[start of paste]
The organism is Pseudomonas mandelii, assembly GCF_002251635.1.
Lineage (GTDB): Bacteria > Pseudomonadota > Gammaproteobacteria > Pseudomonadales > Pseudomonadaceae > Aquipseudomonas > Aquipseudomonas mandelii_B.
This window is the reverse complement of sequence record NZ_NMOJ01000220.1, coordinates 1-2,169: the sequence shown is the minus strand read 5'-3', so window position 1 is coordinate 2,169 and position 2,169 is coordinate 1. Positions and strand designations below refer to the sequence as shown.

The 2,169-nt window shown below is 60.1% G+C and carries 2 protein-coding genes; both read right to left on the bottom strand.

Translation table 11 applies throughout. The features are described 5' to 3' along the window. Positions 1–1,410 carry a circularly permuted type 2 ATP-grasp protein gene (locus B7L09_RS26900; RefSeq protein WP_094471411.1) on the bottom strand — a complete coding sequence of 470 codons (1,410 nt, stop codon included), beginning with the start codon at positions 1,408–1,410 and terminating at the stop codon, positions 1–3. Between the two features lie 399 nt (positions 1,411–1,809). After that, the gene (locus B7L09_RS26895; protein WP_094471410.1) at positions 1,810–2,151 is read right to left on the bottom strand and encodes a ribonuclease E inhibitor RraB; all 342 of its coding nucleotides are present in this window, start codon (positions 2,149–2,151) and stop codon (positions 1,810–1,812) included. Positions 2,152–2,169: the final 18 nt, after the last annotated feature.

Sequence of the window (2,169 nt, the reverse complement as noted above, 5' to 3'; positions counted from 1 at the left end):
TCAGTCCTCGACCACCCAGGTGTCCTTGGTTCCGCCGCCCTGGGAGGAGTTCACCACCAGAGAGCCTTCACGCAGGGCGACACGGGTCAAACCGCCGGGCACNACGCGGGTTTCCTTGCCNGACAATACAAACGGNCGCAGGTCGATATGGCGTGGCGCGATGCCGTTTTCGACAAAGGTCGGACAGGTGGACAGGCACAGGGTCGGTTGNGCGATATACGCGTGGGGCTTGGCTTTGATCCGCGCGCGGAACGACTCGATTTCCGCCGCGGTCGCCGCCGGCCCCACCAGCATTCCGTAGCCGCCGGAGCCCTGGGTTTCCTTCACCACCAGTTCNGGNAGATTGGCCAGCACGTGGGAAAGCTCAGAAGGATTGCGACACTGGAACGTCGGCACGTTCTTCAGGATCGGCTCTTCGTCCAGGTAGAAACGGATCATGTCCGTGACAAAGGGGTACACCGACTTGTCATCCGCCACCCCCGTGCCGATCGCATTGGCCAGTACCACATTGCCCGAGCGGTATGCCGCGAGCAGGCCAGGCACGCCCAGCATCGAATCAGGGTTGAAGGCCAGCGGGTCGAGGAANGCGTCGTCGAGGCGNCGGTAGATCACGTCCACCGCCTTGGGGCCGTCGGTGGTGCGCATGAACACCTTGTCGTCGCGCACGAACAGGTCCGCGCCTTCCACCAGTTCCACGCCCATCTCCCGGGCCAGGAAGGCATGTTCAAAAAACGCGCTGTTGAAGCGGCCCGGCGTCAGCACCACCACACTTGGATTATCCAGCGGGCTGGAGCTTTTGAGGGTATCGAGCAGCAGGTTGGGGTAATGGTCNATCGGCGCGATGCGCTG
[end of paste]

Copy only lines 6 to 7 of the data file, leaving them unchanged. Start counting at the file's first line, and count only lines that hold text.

Sequence of the window (2,169 nt, the reverse complement as noted above, 5' to 3'; positions counted from 1 at the left end):
TCAGTCCTCGACCACCCAGGTGTCCTTGGTTCCGCCGCCCTGGGAGGAGTTCACCACCAGAGAGCCTTCACGCAGGGCGACACGGGTCAAACCGCCGGGCACNACGCGGGTTTCCTTGCCNGACAATACAAACGGNCGCAGGTCGATATGGCGTGGCGCGATGCCGTTTTCGACAAAGGTCGGACAGGTGGACAGGCACAGGGTCGGTTGNGCGATATACGCGTGGGGCTTGGCTTTGATCCGCGCGCGGAACGACTCGATTTCCGCCGCGGTCGCCGCCGGCCCCACCAGCATTCCGTAGCCGCCGGAGCCCTGGGTTTCCTTCACCACCAGTTCNGGNAGATTGGCCAGCACGTGGGAAAGCTCAGAAGGATTGCGACACTGGAACGTCGGCACGTTCTTCAGGATCGGCTCTTCGTCCAGGTAGAAACGGATCATGTCCGTGACAAAGGGGTACACCGACTTGTCATCCGCCACCCCCGTGCCGATCGCATTGGCCAGTACCACATTGCCCGAGCGGTATGCCGCGAGCAGGCCAGGCACGCCCAGCATCGAATCAGGGTTGAAGGCCAGCGGGTCGAGGAANGCGTCGTCGAGGCGNCGGTAGATCACGTCCACCGCCTTGGGGCCGTCGGTGGTGCGCATGAACACCTTGTCGTCGCGCACGAACAGGTCCGCGCCTTCCACCAGTTCCACGCCCATCTCCCGGGCCAGGAAGGCATGTTCAAAAAACGCGCTGTTGAAGCGGCCCGGCGTCAGCACCACCACACTTGGATTATCCAGCGGGCTGGAGCTTTTGAGGGTATCGAGCAGCAGGTTGGGGTAATGGTCNATCGGCGCGATGCGCTG